The application software (FoxPro) can request the operating system to LOCK or UNLOCK a range of bytes for a particular file. When data is locked, other users can read it, but cannot write to it.
When your application does a FLOCK() to lock the file, Foxpro merely requests the operating system to lock the range of bytes including the entire file. Likewise, RLOCK() locks only the range of bytes for that one record.
Even though you might have a lock on data, Foxpro allows other users to read that data. This is sometimes called a "dirty read".
Bear in mind what each Foxpro command does when youre designing multiuser applications. Think about how long your program locks data, and whether its possible that some other user can sneak in and change data unexpectedly.
An application can be classified as single-user or multi-user. However, there are many degrees of multi-user functionality. It could be designed to lock every data file while making a single change to a single record. This is the Pessimistic approach If it locks as little data as possible, then it is the Optimistic approach. The Pessimistic approach takes less work, and is quite robust, but it increases the chances of contention, where user requests for data collide. The optimistic approach is more work, but results in fewer users waiting for shared data to be available.
An application can be designed to lock data for as little time as possible. Every time your application needs to make a change to the data, it can lock what it needs, make the change, and unlock. If you do this series of steps without user intervention, then the lock only lasts a few milliseconds.
Suppose the user wants to make a change to a record. Your program needs to read the current data, present it to the user for modifications, and then write the changes to the file.
In the time it takes to do these steps, another user could have made a request to change the same data.
You can lock the record for the entire duration.
You can lock the record for a few milliseconds only after the user has made changes and confirmed them.
In the first approach, no other user can make changes while the file is locked. In the second approach, another user could have posted changes to the data after youve read the data, but before youve posted changes.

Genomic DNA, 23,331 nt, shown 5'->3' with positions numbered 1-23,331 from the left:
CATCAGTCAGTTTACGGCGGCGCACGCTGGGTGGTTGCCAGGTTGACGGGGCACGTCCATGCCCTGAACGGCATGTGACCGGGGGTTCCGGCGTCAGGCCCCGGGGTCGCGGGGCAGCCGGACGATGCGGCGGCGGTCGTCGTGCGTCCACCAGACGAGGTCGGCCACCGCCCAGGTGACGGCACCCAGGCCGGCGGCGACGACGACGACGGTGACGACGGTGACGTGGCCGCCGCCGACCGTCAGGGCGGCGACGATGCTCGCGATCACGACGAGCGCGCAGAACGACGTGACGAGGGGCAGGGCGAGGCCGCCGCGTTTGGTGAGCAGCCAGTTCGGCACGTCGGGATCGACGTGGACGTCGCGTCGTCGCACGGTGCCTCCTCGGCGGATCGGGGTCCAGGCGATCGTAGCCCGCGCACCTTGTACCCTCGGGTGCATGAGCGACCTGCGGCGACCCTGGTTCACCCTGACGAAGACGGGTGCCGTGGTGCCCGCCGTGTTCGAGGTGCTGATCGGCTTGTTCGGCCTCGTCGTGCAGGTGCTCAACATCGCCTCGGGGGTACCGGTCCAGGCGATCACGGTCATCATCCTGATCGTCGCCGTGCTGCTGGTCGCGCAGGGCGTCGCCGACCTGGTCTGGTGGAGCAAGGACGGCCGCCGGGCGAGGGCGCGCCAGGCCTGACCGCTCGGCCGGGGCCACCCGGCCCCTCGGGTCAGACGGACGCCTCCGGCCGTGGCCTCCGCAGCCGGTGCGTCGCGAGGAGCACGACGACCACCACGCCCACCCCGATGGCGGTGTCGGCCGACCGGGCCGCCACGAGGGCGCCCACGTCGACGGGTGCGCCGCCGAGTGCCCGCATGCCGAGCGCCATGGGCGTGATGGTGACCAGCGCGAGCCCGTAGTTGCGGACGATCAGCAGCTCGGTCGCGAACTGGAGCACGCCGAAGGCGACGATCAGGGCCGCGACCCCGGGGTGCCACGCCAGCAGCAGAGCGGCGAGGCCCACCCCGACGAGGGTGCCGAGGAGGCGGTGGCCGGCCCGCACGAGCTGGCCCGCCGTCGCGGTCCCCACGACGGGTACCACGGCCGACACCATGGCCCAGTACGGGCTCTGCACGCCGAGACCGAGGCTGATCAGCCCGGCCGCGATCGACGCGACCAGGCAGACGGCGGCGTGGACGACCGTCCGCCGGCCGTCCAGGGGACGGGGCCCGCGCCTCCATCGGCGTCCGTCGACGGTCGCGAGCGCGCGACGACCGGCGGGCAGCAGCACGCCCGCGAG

You have to decide what you want your application to do in this situation. When youre ready to post changes, you can reread the data record and compare it with a copy of the original. If no changes have been made, you can go ahead and post.
You can do nothing at all to your application except SET EXCLUSIVE OF, and rely on Foxpros implicit file locking. Many simple single user applications can work this way. This means when your program makes a change to data, FoxPro automatically will lock the record, make the change, and unlock the record. However, this approach is the least flexible.
GETS vs MEMVARS
One of the great debates in using Foxpro is whether to GET a field directly or to GET to a memvar. Information is presented to the user for editing using the @GET command. The GET can get information directly into a field of a DBF or into a variable in memory.
If you GET fields directly, when your user chooses to ADD a new record, your program needs to ADD a new record, even if the user eventually decides to abort the addition. In that case, you have to DELETE the newly added record.
If you GET to variables, you need only present the screen to the user and not change the DBF at all until the user has confirmed the addition.
In the old days of unreliable hardware, GETting to memvars was de riguer. GETting to fields requires the record to be locked for the duration.
Foxpros SCATTER/GATHER commands are very handy in either case. They read/write a local copy of the data record in variables or an array.
Using the GET to FIELDS technique makes it difficult for any user to obtain a file lock, especially if the user starts EDITing a record, and goes to lunch.
Another variation is to perform GETs to a cursor. Since the cursor is a temporary data file thats seen only by your workstation, there is no need for file or record locking.
Your program needs to create a unique ID for each record in the customer file. Using RECNO() is not a good idea, because somebody someday might decide to PACK the file, which will renumber each record.
One approach is to lock the customer file, find out the last ID used, and increment it, then add the new record . It works if you use the minimal locking time approach. This approach doesnt work well if you are using the GET to FIELDS technique, because another user might have a record locked for a long time.
Another method is to keep the LAST_ID in a separate DBF, which is used only for maintaining keys. Then you only need to lock the record in the ID dbf, increment the value, and then create a new record in the CUSTOMER dbf.
Contention is the fancy term for when 2 users want the same data at the same time. You have to decide what you want your application to do in this circumstance. You can rely on SET REPROCESS and an appropriately designed ON ERROR procedure to handle contention.